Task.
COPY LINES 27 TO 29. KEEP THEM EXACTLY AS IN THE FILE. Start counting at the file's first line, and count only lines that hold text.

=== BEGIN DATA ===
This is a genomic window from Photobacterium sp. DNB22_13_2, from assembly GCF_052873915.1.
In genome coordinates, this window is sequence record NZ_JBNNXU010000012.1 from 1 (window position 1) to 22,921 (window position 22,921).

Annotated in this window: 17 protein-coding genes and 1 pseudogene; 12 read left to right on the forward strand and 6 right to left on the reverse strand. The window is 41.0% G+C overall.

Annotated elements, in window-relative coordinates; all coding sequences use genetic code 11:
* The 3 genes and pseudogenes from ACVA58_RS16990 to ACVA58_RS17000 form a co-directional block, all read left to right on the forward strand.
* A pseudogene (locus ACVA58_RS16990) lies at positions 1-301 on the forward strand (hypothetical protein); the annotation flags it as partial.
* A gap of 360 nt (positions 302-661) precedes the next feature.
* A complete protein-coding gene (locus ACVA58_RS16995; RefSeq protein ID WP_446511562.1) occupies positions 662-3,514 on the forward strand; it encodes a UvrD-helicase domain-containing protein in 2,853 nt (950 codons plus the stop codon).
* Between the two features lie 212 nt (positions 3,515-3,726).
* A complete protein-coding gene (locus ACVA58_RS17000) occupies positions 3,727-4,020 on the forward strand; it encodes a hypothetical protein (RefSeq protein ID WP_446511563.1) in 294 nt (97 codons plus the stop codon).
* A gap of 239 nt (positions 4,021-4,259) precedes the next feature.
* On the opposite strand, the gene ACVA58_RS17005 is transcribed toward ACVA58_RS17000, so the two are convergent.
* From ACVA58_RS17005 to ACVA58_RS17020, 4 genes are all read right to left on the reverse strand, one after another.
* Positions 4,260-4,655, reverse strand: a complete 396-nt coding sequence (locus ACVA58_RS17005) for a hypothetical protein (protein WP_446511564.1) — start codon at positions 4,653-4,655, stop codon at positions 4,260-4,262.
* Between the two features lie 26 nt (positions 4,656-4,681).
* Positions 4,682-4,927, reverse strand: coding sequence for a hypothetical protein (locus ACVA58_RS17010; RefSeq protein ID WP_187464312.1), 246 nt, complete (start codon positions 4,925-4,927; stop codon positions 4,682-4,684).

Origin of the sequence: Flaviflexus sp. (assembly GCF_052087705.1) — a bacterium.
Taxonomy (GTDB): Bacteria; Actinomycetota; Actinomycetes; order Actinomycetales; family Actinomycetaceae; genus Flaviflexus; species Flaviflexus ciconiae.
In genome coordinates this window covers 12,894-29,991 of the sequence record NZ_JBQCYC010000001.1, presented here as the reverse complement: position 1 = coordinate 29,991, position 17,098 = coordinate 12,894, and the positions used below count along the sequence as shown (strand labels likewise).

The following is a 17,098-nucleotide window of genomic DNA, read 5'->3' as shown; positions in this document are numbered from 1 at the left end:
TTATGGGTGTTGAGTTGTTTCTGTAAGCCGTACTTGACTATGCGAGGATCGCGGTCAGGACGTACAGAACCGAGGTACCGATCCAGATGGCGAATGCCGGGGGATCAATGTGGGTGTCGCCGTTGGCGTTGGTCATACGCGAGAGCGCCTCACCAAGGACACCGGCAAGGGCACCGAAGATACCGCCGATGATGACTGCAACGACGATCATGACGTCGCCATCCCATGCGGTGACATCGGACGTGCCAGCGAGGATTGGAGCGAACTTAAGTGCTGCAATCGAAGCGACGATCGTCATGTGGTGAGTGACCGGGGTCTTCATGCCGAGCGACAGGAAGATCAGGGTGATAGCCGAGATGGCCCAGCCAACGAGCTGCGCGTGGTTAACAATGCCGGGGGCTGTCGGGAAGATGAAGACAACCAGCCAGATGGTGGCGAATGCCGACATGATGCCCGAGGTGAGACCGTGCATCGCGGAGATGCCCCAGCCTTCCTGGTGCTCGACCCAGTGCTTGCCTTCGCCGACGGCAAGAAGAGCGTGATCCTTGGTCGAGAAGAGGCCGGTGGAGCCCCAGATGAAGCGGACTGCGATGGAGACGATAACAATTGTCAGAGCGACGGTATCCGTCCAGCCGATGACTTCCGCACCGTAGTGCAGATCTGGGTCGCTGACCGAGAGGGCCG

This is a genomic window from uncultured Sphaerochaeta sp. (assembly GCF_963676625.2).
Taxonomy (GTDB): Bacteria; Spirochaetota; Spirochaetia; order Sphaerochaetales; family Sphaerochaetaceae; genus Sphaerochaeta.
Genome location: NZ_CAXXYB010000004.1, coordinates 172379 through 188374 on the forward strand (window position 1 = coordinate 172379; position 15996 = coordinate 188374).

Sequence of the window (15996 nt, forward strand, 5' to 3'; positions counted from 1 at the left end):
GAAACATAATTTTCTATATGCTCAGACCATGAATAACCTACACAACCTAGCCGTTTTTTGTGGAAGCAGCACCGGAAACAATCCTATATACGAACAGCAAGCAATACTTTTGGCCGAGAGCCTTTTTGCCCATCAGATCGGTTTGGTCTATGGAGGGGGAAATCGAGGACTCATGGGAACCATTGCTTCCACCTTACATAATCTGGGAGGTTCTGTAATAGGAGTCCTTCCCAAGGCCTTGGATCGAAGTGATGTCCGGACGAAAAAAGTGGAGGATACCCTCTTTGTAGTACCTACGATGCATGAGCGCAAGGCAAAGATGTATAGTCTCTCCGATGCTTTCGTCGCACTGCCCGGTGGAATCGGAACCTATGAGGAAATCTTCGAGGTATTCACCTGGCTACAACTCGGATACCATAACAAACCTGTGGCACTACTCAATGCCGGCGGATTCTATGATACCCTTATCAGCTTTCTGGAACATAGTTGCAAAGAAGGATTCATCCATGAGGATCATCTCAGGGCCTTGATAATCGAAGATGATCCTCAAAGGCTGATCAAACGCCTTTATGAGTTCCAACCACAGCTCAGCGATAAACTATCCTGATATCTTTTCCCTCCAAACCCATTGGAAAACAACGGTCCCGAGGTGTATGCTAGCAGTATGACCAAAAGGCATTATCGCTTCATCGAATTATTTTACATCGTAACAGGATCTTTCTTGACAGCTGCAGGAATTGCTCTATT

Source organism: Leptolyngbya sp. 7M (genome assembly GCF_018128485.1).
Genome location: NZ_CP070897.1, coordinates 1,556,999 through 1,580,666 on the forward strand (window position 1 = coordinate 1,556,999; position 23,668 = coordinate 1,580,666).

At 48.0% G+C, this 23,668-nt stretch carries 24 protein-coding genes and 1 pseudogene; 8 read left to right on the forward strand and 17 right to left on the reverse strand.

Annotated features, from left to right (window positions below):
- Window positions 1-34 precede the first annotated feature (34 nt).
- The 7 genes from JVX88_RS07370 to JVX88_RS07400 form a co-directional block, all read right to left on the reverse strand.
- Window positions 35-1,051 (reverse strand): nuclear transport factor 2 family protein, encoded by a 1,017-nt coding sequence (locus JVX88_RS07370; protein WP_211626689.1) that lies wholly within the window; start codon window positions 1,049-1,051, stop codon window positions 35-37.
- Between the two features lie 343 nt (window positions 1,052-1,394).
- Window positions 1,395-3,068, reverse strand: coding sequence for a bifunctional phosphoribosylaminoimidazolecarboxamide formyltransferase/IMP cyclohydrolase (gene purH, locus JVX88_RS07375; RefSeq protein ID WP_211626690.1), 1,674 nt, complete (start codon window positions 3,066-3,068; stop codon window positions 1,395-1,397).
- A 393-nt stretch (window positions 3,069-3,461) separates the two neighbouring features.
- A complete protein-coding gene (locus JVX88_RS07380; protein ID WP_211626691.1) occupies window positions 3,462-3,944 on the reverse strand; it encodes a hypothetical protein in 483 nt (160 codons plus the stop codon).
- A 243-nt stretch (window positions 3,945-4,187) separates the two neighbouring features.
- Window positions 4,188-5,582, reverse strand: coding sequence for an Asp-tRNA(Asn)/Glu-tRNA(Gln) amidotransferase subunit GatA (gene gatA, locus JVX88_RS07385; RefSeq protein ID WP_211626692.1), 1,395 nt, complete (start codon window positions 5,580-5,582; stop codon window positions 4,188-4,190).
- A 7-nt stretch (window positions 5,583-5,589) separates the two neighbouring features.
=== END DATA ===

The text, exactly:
Source organism: Leptolyngbya sp. 7M (genome assembly GCF_018128485.1).
Genome location: NZ_CP070897.1, coordinates 1,556,999 through 1,580,666 on the forward strand (window position 1 = coordinate 1,556,999; position 23,668 = coordinate 1,580,666).

At 48.0% G+C, this 23,668-nt stretch carries 24 protein-coding genes and 1 pseudogene; 8 read left to right on the forward strand and 17 right to left on the reverse strand.